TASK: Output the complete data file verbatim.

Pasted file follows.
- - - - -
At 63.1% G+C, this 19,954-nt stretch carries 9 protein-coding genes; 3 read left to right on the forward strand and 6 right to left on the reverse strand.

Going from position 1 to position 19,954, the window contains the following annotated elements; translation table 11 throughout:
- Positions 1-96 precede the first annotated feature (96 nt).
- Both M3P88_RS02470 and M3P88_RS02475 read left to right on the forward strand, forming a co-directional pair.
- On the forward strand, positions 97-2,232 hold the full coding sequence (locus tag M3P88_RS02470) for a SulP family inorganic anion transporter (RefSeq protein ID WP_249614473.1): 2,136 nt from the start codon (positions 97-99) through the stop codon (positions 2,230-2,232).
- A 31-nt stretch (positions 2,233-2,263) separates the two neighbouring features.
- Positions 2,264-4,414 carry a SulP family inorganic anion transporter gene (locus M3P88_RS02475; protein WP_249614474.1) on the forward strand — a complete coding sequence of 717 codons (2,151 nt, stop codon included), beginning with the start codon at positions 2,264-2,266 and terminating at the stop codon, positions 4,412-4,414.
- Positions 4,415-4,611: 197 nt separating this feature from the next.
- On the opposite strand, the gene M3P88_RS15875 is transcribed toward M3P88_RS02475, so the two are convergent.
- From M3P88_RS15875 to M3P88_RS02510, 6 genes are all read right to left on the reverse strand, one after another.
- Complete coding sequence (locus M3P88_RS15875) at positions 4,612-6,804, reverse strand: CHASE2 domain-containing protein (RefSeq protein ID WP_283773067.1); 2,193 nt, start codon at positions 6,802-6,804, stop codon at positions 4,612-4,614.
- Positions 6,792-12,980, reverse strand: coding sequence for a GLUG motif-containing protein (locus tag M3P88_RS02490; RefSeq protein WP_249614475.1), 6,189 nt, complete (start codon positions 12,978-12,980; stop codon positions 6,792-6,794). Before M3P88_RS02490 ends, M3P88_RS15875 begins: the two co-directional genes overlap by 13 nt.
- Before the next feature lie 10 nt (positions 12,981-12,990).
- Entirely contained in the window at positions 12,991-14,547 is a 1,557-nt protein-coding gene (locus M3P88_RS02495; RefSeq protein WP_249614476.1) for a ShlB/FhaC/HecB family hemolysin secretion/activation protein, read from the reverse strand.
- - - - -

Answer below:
At 63.1% G+C, this 19,954-nt stretch carries 9 protein-coding genes; 3 read left to right on the forward strand and 6 right to left on the reverse strand.

Going from position 1 to position 19,954, the window contains the following annotated elements; translation table 11 throughout:
- Positions 1-96 precede the first annotated feature (96 nt).
- Both M3P88_RS02470 and M3P88_RS02475 read left to right on the forward strand, forming a co-directional pair.
- On the forward strand, positions 97-2,232 hold the full coding sequence (locus tag M3P88_RS02470) for a SulP family inorganic anion transporter (RefSeq protein ID WP_249614473.1): 2,136 nt from the start codon (positions 97-99) through the stop codon (positions 2,230-2,232).
- A 31-nt stretch (positions 2,233-2,263) separates the two neighbouring features.
- Positions 2,264-4,414 carry a SulP family inorganic anion transporter gene (locus M3P88_RS02475; protein WP_249614474.1) on the forward strand — a complete coding sequence of 717 codons (2,151 nt, stop codon included), beginning with the start codon at positions 2,264-2,266 and terminating at the stop codon, positions 4,412-4,414.
- Positions 4,415-4,611: 197 nt separating this feature from the next.
- On the opposite strand, the gene M3P88_RS15875 is transcribed toward M3P88_RS02475, so the two are convergent.
- From M3P88_RS15875 to M3P88_RS02510, 6 genes are all read right to left on the reverse strand, one after another.
- Complete coding sequence (locus M3P88_RS15875) at positions 4,612-6,804, reverse strand: CHASE2 domain-containing protein (RefSeq protein ID WP_283773067.1); 2,193 nt, start codon at positions 6,802-6,804, stop codon at positions 4,612-4,614.
- Positions 6,792-12,980, reverse strand: coding sequence for a GLUG motif-containing protein (locus tag M3P88_RS02490; RefSeq protein WP_249614475.1), 6,189 nt, complete (start codon positions 12,978-12,980; stop codon positions 6,792-6,794). Before M3P88_RS02490 ends, M3P88_RS15875 begins: the two co-directional genes overlap by 13 nt.
- Before the next feature lie 10 nt (positions 12,981-12,990).
- Entirely contained in the window at positions 12,991-14,547 is a 1,557-nt protein-coding gene (locus M3P88_RS02495; RefSeq protein WP_249614476.1) for a ShlB/FhaC/HecB family hemolysin secretion/activation protein, read from the reverse strand.